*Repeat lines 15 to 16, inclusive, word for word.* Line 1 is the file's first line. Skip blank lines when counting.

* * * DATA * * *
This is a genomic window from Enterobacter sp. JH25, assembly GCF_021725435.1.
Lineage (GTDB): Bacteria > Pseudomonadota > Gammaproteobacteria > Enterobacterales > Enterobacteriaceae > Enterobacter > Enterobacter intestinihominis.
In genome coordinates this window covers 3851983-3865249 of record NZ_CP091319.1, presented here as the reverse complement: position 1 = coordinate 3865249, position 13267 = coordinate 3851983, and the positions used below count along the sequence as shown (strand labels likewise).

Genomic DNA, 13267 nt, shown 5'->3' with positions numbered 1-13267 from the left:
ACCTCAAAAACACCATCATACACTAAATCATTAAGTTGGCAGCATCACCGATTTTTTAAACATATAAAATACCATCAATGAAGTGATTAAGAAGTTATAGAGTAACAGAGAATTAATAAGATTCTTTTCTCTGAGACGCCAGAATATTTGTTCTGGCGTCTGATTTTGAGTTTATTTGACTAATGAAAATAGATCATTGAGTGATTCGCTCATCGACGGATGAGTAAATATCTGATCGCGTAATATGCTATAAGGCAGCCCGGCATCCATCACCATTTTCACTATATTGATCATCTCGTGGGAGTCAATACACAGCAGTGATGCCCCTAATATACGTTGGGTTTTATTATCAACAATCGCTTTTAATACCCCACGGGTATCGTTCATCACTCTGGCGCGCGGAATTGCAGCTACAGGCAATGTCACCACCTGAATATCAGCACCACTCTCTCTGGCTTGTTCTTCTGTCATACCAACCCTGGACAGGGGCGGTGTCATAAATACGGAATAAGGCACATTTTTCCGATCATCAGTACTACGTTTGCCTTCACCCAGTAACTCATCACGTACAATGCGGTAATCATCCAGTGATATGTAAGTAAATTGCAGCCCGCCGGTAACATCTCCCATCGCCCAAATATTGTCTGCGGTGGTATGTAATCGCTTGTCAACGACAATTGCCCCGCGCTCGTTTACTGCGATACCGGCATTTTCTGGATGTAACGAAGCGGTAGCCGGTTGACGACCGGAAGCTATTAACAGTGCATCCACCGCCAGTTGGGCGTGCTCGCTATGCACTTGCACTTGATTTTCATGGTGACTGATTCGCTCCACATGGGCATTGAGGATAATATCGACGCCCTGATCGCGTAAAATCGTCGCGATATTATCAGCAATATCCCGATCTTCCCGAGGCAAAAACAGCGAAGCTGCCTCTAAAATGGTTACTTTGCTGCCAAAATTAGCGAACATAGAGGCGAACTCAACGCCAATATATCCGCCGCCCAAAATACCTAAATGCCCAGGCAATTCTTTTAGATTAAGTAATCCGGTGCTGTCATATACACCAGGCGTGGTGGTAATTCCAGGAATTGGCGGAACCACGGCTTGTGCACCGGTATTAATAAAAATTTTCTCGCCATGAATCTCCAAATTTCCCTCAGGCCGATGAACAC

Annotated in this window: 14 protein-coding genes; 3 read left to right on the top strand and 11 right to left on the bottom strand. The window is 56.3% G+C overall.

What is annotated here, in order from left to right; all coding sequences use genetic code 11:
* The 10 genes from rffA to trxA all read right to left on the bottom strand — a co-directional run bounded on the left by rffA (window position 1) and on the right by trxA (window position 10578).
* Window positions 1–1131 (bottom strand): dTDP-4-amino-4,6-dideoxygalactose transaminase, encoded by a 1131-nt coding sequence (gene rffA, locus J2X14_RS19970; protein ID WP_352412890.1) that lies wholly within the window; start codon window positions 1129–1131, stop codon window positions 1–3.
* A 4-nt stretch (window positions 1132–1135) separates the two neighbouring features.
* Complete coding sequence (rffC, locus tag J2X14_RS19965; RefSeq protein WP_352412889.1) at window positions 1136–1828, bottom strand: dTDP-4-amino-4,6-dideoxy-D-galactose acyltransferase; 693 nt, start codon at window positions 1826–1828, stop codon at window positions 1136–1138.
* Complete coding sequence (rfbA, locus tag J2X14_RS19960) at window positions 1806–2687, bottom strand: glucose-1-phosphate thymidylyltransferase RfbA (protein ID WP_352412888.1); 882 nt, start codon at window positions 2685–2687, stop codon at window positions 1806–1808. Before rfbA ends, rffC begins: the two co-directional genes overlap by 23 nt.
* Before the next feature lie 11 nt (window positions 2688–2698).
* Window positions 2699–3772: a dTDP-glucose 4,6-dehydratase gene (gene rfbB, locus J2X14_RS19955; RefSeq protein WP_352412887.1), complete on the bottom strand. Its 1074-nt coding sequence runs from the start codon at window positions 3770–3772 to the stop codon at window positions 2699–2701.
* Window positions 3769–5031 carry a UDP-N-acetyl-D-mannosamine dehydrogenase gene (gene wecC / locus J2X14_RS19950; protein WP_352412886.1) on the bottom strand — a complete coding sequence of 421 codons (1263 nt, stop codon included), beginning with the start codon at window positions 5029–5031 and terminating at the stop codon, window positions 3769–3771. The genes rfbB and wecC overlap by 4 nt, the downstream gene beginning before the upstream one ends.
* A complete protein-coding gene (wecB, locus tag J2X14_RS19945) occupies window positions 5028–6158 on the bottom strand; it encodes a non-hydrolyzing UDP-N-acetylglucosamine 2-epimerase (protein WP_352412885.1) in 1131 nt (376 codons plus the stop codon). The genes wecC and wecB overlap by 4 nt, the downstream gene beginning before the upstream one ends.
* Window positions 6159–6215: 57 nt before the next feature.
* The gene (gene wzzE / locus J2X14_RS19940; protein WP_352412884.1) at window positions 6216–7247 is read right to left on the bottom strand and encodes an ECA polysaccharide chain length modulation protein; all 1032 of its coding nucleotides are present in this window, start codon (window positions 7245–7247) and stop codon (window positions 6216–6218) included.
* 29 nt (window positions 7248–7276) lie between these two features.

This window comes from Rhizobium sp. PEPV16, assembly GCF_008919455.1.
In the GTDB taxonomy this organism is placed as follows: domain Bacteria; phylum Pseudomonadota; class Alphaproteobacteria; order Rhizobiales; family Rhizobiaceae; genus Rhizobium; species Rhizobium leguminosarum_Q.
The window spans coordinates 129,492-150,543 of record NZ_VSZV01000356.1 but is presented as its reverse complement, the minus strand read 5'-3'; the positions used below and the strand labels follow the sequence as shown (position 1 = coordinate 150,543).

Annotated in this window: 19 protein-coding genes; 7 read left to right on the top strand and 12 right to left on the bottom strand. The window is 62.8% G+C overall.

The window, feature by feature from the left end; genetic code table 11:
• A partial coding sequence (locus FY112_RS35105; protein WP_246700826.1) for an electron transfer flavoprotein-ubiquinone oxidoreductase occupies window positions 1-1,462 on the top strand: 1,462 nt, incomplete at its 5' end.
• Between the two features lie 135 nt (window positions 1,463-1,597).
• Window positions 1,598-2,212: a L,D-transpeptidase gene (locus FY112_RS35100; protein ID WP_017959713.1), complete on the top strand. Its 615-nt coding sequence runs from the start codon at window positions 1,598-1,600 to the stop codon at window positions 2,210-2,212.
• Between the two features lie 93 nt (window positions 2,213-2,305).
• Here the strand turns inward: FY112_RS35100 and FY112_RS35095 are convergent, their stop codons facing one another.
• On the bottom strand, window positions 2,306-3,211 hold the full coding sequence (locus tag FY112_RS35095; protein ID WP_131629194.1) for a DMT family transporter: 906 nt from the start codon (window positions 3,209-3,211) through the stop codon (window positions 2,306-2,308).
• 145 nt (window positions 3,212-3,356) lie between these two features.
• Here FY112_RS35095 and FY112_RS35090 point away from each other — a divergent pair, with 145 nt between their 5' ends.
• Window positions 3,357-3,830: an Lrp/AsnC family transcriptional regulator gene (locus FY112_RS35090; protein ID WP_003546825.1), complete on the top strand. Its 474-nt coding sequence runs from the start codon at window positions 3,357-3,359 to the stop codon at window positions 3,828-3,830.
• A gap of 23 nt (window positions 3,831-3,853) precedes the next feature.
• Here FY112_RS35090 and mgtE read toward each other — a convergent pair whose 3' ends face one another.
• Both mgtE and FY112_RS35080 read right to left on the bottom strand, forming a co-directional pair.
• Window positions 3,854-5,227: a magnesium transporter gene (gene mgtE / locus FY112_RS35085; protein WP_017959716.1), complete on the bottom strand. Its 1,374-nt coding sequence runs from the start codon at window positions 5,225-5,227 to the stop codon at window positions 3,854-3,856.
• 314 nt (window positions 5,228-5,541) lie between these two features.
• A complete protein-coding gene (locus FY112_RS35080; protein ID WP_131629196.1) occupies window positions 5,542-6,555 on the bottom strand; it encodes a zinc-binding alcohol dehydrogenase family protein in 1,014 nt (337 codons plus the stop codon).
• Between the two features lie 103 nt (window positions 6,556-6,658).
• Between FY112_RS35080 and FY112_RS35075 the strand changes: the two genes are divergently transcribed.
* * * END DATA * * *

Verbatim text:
* Window positions 3769–5031 carry a UDP-N-acetyl-D-mannosamine dehydrogenase gene (gene wecC / locus J2X14_RS19950; protein WP_352412886.1) on the bottom strand — a complete coding sequence of 421 codons (1263 nt, stop codon included), beginning with the start codon at window positions 5029–5031 and terminating at the stop codon, window positions 3769–3771. The genes rfbB and wecC overlap by 4 nt, the downstream gene beginning before the upstream one ends.
* A complete protein-coding gene (wecB, locus tag J2X14_RS19945) occupies window positions 5028–6158 on the bottom strand; it encodes a non-hydrolyzing UDP-N-acetylglucosamine 2-epimerase (protein WP_352412885.1) in 1131 nt (376 codons plus the stop codon). The genes wecC and wecB overlap by 4 nt, the downstream gene beginning before the upstream one ends.